Life Insurance is as necessary at breathing air, and that’s a point that still needs to be driven home given the fact that there are still millions of uninsured people in the world. The problem is that most people find it too morbid to think about, let alone discuss and actually act upon. The truth is that most people do nothing until it’s too late, and their families are left with an immediate financial burden and little to no recourse. While you consider the seriousness of a financial impact that comes with death, allow me to provide you with some little known facts about life insurance.
Men are definitely in the majority when it comes to the individual being insured, but there are statistics that show that married women may actually out earn their spouse. This shows you that in the event that something happens to the wife the household would actually be worse off financially. It doesn’t matter who the breadwinner is necessarily, if you depend on dual incomes in the household then it’s vital to secure both streams of income. It’s important to note that 7 out of 10 households do rely upon dual incomes.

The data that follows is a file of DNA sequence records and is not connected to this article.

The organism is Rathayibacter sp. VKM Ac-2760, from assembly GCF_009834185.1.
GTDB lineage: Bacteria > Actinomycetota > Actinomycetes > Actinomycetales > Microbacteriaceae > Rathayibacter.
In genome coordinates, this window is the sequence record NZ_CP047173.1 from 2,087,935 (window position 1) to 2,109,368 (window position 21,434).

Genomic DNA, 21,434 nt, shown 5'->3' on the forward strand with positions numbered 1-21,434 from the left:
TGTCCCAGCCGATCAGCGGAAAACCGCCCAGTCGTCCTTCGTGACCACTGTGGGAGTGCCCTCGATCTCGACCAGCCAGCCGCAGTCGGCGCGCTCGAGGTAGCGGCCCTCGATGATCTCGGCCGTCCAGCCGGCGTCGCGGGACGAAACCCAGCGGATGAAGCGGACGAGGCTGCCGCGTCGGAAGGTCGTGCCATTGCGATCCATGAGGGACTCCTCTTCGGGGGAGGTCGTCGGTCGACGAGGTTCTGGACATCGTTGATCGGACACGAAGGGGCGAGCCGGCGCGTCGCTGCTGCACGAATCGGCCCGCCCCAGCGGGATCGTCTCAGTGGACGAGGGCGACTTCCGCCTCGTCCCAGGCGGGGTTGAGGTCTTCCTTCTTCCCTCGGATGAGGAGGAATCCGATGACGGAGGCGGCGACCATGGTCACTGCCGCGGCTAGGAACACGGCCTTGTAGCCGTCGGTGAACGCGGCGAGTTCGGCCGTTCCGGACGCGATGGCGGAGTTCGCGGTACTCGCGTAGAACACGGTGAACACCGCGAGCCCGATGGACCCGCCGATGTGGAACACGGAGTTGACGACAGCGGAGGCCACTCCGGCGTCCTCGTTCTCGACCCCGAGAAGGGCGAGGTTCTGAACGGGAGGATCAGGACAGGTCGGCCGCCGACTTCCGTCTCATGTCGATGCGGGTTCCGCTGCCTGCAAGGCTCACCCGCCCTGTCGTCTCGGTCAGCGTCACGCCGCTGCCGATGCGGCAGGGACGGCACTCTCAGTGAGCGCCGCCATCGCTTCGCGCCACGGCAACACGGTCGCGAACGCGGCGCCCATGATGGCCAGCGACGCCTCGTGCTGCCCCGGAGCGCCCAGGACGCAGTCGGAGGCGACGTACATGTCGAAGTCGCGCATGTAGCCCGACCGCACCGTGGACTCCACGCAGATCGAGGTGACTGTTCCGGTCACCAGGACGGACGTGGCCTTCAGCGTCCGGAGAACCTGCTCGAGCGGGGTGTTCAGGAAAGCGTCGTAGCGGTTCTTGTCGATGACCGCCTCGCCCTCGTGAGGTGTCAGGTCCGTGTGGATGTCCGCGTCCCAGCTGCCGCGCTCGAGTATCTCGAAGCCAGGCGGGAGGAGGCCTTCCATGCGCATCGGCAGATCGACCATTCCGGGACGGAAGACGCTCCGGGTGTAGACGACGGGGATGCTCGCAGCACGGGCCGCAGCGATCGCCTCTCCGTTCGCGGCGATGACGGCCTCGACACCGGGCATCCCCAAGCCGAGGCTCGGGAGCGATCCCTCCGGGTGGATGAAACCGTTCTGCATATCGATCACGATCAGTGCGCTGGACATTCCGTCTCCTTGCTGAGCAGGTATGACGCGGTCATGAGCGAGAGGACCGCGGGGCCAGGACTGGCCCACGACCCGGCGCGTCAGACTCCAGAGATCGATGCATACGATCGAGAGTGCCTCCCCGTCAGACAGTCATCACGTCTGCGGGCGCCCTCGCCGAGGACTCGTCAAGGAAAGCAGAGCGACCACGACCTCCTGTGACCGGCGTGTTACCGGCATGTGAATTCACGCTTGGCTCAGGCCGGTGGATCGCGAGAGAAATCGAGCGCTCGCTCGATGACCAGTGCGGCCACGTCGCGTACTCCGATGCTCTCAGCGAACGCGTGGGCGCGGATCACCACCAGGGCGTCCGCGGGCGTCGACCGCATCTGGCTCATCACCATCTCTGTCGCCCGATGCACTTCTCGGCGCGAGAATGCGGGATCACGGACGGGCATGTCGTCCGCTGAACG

If the morbidity of life insurance bothers you, or you are superstitious and worry that by somehow taking out a policy it will jinx you, then don’t bother. It was found that out of all universal life insurance policies sold, only 12% resulted in any sort of claim. Considering how few people actually sign up for policies, this number isn’t all that staggering.
Believe it or not, life insurance can actually be a nice tax shelter! As long as the policy isn’t canceled or lapsed, you can take cash out of a policy and use it tax-free. Of course this is dependent on certain types of policies and having one that is invested, as it is the growth on the principal that becomes tax-free.
It’s actually recommended that you purchase a policy worth 10 times your annual income. This may seem a bit extreme, but you need to consider the effects of inflation and the growing needs of your family over time. Children will get old and attend college, and your spouse will age and the need for medical care will almost certainly grow. Not to mention the continuing home and auto payments that may be outstanding.